עלינו | An Alternative Aleinu by Leon Gunther

This variation in the aleinu first appeared in a d’Var Tefillah, “Lost in Translation – our Hebrew Siddur,” (ODT | PDF) given by Leon Gunther at Temple Emunah (Lexington, Massachusetts) on Shabbat, August 3, 2013.


The Aleynu prayer is recited towards the end of each and every Service. It is the climactic prayer of every Service, wherein the entire community comes together in song to express majestically our praise of God.

I’ll sing the first few lines:


עָלֵינוּ לְשַׁבֵּחַ לַאֳדוֹן הַכֹּל, לָתֵת גְדוּלָה לְיוֹצֵר בְּרֵאשִׁית
We are asked to give praise to the Lord of all, to express the greatness of the Creator.

שֶׁלֹא עָשָֹנוּ כְּגוֹיֵי הַאָרָצוֹת
וְלֹא שָׂמָנוּ כְּמִשְׁפְּחוֹת הַאַדָמָה
He didn’t make us like all other peoples (or Silverman:”like the pagans of the world”) ,
and didn’t place us like the families of the Earth (or Silverman: ‫”‬like the heathen tribes of the earth‫”‬)

שֶׁלֹא שָׂם חֶלְקֵינוּ כָּהֶם וְגוֹרָלֵינוּ כְּכָל הָמוֹנָם
וַאַנָחְנוּ כּוֹרְעִים…‏
He didn’t give us a portion like theirs, or a destiny like that of the multitudes.
We bend our knees…

The 2nd and 3rd sentences violate my principles. At Services I stand silent during the recitation of these lines. I know of a number of fellow Temple Emunah congregants who feel and act the same way.

I would be embarrassed for the Mak’haylah to sing the Aleynu at one of our annual Lexington Choral Fest concerts, whose purpose is for choirs of Lexington Churches and Temples to share their songs and their traditions, with each other.

Note that currently, in Israel we find Siddurim that include a sentence that used to be common world wide:


‫שֶׁהֵם מִשְׁתַּחֲוִים לְהֶבֶל וָרִיק ,‫וּמִתְפַּלְּלִים עַל אֵל לֹא יוֹשִׁיעַ
For they worship vanity and emptiness, and pray to a God who cannot save.

Might the recitation of this phrase, three times every day be connected with the attitude of extremist Israeli Jews who have total disregard for Arabs as human beings?

Note too, that the new Maḥzor Lev Shalem of the Rabbinical Assembly repairs the English translation. It reads:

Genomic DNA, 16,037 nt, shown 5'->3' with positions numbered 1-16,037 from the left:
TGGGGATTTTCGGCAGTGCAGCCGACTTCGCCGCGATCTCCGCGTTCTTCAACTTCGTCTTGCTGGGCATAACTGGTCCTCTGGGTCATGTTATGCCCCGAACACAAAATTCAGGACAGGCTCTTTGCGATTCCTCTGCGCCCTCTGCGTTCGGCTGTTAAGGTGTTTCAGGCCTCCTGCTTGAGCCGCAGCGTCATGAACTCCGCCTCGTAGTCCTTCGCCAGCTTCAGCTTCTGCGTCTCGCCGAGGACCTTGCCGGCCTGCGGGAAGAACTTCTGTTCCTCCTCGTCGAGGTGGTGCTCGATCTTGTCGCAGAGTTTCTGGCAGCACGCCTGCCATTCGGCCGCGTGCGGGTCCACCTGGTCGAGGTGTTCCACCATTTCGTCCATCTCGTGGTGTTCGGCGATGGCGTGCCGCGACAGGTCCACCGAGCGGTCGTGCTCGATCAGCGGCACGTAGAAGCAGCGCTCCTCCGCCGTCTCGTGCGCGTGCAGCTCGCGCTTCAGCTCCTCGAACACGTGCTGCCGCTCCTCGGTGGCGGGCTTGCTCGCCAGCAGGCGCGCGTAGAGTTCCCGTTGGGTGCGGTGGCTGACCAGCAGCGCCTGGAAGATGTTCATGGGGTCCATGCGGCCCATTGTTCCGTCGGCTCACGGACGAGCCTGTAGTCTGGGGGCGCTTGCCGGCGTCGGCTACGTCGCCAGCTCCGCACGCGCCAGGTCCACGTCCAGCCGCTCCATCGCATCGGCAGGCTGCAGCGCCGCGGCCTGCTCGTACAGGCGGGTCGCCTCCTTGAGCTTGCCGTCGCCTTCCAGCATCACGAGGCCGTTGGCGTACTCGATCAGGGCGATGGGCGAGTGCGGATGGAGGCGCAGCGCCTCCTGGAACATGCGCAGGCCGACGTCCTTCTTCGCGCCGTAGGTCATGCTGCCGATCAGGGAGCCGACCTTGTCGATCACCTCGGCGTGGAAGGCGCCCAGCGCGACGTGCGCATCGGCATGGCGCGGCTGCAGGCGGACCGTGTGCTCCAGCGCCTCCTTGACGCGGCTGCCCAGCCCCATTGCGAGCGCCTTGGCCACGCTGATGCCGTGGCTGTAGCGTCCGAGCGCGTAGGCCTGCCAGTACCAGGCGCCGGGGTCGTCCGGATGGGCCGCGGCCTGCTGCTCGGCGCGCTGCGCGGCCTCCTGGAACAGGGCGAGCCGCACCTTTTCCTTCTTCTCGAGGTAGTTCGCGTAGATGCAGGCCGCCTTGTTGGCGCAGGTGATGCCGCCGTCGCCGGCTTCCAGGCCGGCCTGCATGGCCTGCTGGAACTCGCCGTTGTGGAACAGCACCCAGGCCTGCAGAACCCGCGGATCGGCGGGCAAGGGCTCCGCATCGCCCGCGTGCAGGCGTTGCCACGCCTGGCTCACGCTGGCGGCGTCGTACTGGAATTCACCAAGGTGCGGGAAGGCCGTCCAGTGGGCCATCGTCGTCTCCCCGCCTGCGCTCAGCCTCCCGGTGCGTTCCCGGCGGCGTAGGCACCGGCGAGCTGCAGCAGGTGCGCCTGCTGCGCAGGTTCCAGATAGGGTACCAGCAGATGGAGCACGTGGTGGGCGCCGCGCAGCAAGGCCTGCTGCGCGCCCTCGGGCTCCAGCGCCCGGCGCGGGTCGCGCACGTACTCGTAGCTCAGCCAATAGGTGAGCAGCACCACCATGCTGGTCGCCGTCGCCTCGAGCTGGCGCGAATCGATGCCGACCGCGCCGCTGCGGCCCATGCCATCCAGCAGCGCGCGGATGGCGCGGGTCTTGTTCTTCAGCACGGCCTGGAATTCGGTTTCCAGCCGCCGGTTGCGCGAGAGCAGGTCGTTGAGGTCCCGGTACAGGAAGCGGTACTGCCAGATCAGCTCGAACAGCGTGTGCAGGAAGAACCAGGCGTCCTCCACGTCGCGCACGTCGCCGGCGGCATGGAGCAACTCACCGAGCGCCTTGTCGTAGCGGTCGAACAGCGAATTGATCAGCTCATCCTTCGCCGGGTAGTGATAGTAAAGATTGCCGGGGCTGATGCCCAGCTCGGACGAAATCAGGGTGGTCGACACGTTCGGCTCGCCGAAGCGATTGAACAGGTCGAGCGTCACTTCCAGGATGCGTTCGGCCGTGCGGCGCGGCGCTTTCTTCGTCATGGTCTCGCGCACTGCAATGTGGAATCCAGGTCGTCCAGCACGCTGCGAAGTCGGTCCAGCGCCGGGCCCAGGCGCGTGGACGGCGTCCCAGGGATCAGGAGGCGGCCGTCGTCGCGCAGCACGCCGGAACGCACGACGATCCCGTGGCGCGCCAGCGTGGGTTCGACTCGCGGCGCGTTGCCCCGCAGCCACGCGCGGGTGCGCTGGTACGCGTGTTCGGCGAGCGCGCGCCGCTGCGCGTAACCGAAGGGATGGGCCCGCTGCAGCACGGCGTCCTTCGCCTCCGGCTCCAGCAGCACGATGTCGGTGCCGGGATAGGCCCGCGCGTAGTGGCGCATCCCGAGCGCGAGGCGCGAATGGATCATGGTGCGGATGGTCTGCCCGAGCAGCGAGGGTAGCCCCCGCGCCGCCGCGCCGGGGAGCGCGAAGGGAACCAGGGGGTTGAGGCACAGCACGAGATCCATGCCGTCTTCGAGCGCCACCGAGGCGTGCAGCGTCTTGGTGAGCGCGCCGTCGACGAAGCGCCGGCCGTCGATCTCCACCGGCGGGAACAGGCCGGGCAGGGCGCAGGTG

He made us unlike the pagans who surrounded us.
Unlike the heathens of the ancient world.
He made our heritage different from theirs.

We note that the translation refers to the past not the present.

Is it sufficient to modify the English translation while leaving the Hebrew intact?

I don’t feel so. Doing so feels deceptive and ignores the fact that many Jews know Hebrew and feel the meaning of what they are saying and cannot ignore that meaning.

I will now present a proposal for a possible revision of the controversial two lines of the traditional Aleynu prayer.

Here are its virtues:
1. It avoids demeaning other peoples and expresses God’s connection with all of mankind
2. It can be sung without any change in the traditional melody
3. Its message of acknowledging both our evil inclination and good inclination, is deeply embedded in our Jewish tradition.

Our power to choose is the focus of the opening of today’s parshah, “R’ey”. This message in the Aleynu prayer would express our awareness of our human frailty and our need to rededicate ourselves in our behavior at the end of each and every Service.

Let us now take a look at this alternative.

Alternative Aleynu


עָלֵינוּ לְשַׁבֵּחַ לַאֳדוֹן הַכֹּל
לָתֵת גְדוּלָה לְיוֹצֵר בְּרֵאשִׁית
We are asked to give praise to the Lord of all,
to express the greatness of the Creator.

שֶׁהוּא עָשָֹנוּ עִם כָּל הַגוֹיִם
עִם יֵצֶר הַרָע וְעִם יֵצֶר הַטוֹב
Along with all peoples,
He gave us both an inclination to do evil and an inclination to do good.

שֶׁהוּא נָתָן לָנוּ יְכוֹלֶת לִבְחוֹר
בֵּין רוֹעָ וְחֶסֶד, בֵּין חֹשֶׁך וְאוֹר
He gave us the ability to choose
between malice and compassion, between darkness and light.

2 comments to עלינו | An Alternative Aleinu by Leon Gunther

  • Thank you for revealing and reviving the letter and spirit, respectfully and respectively. There isn’t much in Judaism today that doesn’t need to be so considered. Judaism without a living population to implement it cannot truly exist, much less thrive.

  • Clear and concise explanation of the issues. I won’t look at Aleinu the same way again, especially after looking at the Silverman version. Although I prefer to say the traditional text (well, not the שֶׁהֵם מִשְׁתַּחֲוִים) with a different intent, I’m arguably taking a more deconstructive approach which has its drawbacks, too.

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